The old house Kellygnow, an artists' and writers' colony, welcomes and shelters those who are looking for a little more out of life, a little less reality. Bettina San Miguel is not an artist, but a model, who thought to stay at Kellygnow for only as long as it took to find an apartment in Newford . . .but a week turns into a month and before long she realises she's home.Then the brujeria in her blood calls out to the spirits and she finds herself walking in myth time, that piece of the past or the future where the city didn't exist yet or is long gone, maybe. There she meets one of los lobos, the wolves, who are drawn to humanity, to take their warmth for their own . . .
As a child, Donald MacIntosh's heroine was Mary Kingsley, a nineteenth century traveller who successfully took on the forbidding forests and swamps of West Africa. It was an adventure he was to follow for much of his adult life, spending thirty years as a forester in the so-called 'white man's grave'. MacIntosh, however, more than lived to tell his tales, which he does so here with characteristic gusto and relish. Here are stories of a somewhat salty nature, both in style and subject matter. In Africa, MacIntosh writes, the sea never sleeps and Forest of Memories is equally vibrant. As always, the tales are rich with characters and humour: Laval, the temperamental but highly successful fishing baboon; Jig-time Charlie, ladies' man and local footballing legend; and the beautiful Titi, who employed both feminine guile and cat droppings to win an international angling competition.As sharp and cutting as the teeth of the tigerfish, this latest collection finds Donald MacIntosh in splendidly wicked form once again.
In the Old Country, they called them the Gentry: ancient spirits of the land, magical, amoral, and dangerous. When the Irish emigrated to North America, some of the Gentry followed...only to find that the New World already had spirits of its own, called manitou and other such names by the Native tribes. Now generations have passed, and the Irish have made homes in the new land, but the Gentry still wander homeless on the city streets. Gathering in the city shadows, they bide their time and dream of power. As their dreams grow harder, darker, fiercer, so do the Gentry themselves--appearing, to those with the sight to see them, as hard and dangerous men, invariably dressed in black. Bettina can see the Gentry, and knows them for what they are. Part Indian, part Mexican, she was raised by her grandmother to understand the spirit world. Now she lives in Kellygnow, a massive old house run as an arts colony on the outskirts of Newford, a world away from the Southwestern desert of her youth. Outsider her nighttime window, she often spies the dark men, squatting in the snow, smoking, brooding, waiting. She calls them los lobos, the wolves, and stays clear of them--until the night one follows her to the woods, and takes her hand.... Ellie, an independent young sculptor, is another with magic in her blood, but she refuses to believe it, even though she, too, sees the dark men. A strange old woman has summoned Ellie to Kellygnow to create a mask for her based on an ancient Celtic artifact. It is the mask of the mythic Summer King--another thing Ellie does not believe in. Yet lack of belief won't dim the power of the mast, or its dreadful intent. Donal, Ellie's former lover, comes from an Irish family and knows the truth at the heart of the old myths. He thinks he can use the mask and the "hard men" for his own purposes. And Donal's sister, Miki, a punk accordion player, stands on the other side of the Gentry's battle with the Native spirits of the land. She knows that more than her brother's soul is at stake. All of Newford is threatened, human and mythic beings alike. Once again Charles de Lint weaves the mythic traditions of many cultures into a seamless cloth, bringing folklore, music, and unforgettable characters to life on modern city streets. At the Publisher's request, this title is being sold without Digital Rights Management Software (DRM) applied.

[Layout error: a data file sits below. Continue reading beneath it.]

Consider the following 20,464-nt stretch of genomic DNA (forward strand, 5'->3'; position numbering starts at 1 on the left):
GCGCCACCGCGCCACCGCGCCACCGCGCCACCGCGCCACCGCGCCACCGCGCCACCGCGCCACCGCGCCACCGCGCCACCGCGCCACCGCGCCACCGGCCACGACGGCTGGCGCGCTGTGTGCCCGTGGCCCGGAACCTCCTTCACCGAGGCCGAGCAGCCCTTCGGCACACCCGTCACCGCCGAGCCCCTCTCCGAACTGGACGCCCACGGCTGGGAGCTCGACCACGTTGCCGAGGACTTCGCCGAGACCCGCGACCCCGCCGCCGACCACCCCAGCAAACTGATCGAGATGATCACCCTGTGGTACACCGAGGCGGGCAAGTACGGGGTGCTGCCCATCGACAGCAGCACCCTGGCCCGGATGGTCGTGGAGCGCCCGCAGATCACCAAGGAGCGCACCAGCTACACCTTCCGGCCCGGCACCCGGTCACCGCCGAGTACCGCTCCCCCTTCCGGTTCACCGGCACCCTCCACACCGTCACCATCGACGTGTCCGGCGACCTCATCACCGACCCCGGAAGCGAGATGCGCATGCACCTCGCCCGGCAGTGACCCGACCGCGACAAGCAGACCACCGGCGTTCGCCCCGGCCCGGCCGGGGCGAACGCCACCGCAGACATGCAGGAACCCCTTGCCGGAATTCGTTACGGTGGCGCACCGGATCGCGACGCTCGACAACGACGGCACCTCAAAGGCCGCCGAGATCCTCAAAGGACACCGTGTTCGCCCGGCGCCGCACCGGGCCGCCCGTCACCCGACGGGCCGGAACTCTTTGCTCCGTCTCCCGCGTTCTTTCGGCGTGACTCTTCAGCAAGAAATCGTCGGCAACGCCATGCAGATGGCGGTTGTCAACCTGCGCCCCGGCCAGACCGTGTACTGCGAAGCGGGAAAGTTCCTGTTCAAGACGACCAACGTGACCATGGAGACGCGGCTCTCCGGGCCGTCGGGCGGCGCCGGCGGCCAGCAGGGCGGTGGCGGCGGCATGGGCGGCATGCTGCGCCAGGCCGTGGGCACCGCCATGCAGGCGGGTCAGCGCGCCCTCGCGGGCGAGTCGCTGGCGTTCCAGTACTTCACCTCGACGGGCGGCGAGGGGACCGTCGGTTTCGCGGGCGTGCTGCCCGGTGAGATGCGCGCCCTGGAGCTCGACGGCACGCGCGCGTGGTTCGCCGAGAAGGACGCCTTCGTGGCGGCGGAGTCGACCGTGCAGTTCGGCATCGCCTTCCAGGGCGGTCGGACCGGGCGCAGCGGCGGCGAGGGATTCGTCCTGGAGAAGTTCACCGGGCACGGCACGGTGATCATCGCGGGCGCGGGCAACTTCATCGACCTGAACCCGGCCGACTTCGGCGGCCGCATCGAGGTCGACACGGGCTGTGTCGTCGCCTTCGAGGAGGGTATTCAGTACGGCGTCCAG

Tallis is learning how to deal with loss and violence as she and her friends traverse the forests of Selkirk trying to find the reason behind the elven uprising. Not to mention why they keep hissing her name. But the further into the forests they go, Tallis is finding that the elves' depravity can still surprise her and thoroughly test the bonds of friendship, family, and love. Tallis's journey eventually leads to answers they're not prepared for. Now Tallis begins to wonder just who she really is, and if she's the evil that will end up destroying Selkirk. But she cannot stop processing these revelations, as an unforeseen betrayal lands those she loves at the feet of the very monster responsible for all the hurt and heartbreak. Coming face to face with her foe, Tallis discovers all too late she has no idea how to deal with this level of pain and death. One way or another, the monster's path ends here, and all Tallis can hope to do is bring those she loves safely out of the heart of the forest.